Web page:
Sure, the battery technology that compliments the generation sector is a bit behind but through collaboration and further innovation they’ll get it together soon enough. So, when that happens, we need to be prepared and set up a household solar system that adds to the national grid is a prudent step to take.
I return to my agricultural boom starting point. The African development bank maintains that agriculture offers countries on the continent the fastest way to move up the value chain, because 65% of the land is arable and about 60% of its people still live off the land. For both crop and livestock farming, there is a lot of waste generated from these activities. But there’s no such thing as waste if we’re looking to build inclusive wealth systems for the continent.
To reduce our utility-supplied energy costs, most citizens are starting to use gas as an energy source for cooking purposes. But we can take it a step further and convert all our waste – human and agricultural into gas which can also be used as an energy source.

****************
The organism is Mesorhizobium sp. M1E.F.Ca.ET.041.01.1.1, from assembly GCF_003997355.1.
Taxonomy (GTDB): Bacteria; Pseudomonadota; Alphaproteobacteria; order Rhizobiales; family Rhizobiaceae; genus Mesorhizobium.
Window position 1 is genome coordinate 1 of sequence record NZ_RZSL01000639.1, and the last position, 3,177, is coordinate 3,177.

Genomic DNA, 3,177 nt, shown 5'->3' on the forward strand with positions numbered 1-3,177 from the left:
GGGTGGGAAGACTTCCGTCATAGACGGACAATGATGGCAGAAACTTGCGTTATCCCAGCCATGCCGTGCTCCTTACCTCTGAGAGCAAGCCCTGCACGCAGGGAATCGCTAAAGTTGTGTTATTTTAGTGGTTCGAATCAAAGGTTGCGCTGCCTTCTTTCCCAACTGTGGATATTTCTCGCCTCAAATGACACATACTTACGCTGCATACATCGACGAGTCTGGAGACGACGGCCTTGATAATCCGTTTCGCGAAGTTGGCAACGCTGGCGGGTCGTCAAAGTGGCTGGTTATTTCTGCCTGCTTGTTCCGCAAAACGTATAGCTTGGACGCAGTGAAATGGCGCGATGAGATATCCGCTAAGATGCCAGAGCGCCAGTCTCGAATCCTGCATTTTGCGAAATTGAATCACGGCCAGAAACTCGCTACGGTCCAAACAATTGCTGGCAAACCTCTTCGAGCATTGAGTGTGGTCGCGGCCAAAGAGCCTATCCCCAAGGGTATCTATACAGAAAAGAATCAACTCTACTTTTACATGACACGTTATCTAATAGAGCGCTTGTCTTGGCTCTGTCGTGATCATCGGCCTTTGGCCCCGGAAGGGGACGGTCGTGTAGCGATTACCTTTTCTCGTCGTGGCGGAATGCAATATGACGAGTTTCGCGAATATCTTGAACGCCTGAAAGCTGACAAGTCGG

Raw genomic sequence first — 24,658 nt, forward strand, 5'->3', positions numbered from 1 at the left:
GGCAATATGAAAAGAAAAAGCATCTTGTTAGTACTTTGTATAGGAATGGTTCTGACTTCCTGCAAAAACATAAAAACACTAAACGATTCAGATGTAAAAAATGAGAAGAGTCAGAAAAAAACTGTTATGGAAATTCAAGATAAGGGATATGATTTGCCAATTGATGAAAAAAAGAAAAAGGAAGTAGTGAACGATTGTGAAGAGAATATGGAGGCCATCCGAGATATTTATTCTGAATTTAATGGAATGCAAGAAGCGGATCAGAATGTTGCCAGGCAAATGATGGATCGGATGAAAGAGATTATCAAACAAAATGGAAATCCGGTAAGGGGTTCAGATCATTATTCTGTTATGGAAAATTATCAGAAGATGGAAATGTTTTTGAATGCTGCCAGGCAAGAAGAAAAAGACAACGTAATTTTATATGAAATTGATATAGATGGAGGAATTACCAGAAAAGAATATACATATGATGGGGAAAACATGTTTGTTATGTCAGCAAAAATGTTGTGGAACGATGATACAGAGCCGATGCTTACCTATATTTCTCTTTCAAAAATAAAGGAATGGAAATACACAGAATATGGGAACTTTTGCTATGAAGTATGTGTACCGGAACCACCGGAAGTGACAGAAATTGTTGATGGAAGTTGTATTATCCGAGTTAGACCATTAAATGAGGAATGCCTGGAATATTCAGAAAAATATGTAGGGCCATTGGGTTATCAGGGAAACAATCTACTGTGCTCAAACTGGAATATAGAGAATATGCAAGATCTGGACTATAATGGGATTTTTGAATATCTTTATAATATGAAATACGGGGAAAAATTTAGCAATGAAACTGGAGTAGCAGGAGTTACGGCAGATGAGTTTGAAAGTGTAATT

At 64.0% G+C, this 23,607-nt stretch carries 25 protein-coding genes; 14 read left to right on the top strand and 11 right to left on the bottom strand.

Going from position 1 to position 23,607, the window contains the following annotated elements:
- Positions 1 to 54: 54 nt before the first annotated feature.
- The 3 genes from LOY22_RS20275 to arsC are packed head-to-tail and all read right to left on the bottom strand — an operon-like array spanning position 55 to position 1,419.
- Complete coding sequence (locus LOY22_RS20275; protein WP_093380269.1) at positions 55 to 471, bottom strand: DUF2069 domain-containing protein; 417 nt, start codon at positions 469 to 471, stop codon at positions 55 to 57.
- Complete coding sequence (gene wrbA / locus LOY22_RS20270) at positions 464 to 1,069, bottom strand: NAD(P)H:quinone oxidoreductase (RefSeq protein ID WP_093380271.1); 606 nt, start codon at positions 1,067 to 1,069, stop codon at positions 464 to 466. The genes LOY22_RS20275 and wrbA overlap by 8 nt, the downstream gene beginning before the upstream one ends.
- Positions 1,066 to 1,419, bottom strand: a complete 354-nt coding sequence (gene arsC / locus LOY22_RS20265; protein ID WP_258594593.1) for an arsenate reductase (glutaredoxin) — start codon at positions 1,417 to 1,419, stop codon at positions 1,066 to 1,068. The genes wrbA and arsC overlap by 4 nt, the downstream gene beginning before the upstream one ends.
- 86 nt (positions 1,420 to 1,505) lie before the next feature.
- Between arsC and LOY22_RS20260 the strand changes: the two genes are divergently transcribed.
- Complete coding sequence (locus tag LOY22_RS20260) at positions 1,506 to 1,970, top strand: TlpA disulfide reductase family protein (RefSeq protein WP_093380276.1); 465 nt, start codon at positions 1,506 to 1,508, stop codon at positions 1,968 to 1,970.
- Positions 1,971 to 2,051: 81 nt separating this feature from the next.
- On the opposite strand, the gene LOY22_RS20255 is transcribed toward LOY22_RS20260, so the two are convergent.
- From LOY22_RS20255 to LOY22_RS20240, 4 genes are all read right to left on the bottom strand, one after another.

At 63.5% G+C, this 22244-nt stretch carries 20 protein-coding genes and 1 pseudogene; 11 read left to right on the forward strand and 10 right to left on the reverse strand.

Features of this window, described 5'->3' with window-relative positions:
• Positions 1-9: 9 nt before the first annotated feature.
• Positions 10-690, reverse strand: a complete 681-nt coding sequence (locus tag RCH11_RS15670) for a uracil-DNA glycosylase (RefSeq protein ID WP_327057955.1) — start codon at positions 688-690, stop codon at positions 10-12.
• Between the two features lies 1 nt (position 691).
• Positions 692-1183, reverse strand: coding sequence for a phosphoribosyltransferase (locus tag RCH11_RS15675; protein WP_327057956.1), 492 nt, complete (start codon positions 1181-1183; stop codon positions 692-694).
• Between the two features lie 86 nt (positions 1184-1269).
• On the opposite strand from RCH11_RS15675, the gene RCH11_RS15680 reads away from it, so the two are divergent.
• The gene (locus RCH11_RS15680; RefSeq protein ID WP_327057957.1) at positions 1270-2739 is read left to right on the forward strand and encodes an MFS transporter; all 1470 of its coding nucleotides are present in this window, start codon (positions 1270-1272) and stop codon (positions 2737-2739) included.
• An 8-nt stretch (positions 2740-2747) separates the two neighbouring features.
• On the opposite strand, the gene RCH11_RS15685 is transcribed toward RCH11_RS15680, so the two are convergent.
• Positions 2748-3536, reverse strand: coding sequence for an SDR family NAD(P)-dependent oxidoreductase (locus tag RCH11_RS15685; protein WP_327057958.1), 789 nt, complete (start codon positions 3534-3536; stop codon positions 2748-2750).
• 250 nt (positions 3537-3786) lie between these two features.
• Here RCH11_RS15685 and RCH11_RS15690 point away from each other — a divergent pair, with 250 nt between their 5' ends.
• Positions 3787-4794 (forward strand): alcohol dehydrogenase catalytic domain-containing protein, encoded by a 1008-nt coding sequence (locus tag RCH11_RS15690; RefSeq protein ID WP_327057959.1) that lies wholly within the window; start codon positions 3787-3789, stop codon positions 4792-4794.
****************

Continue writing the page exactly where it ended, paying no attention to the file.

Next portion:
Both rural and urban populations can contribute to this paradigm shift, the agricultural boom on the one hand and the larger urban population on the next. I am guessing if this initiative were to be rolled out this would reduce the land apportioned to dump sites and, in a way, contribute to a cleaner and more sustainable environment for our future generations.
So now that we’ve averted the food and energy crisis; we could perhaps move onto beneficiation. I’ll be honest, at present mineral beneficiation has always been hard to roll out because correct me if I am wrong, a lot of what is beneficiated is not really consumed by us. As an example, if the continent had to start making catalytic converters using the platinum we produce, we’d have a limited customer base because a lot of the cars driven on this continent come from Asia with a converter having already being installed where the car was manufactured.
Diamond rings can also work as a second example. Not sure how many diamond rings were purchased locally over the last few years. So, when I speak of beneficiation, I mean for products that are consumed within the continent. So, for the short- and medium-term, I’d recommend beneficiating agricultural products because whatever it is converted to, it is bound to find a buyer within the continent. From food to clothing, there’s a market for those products in Africa.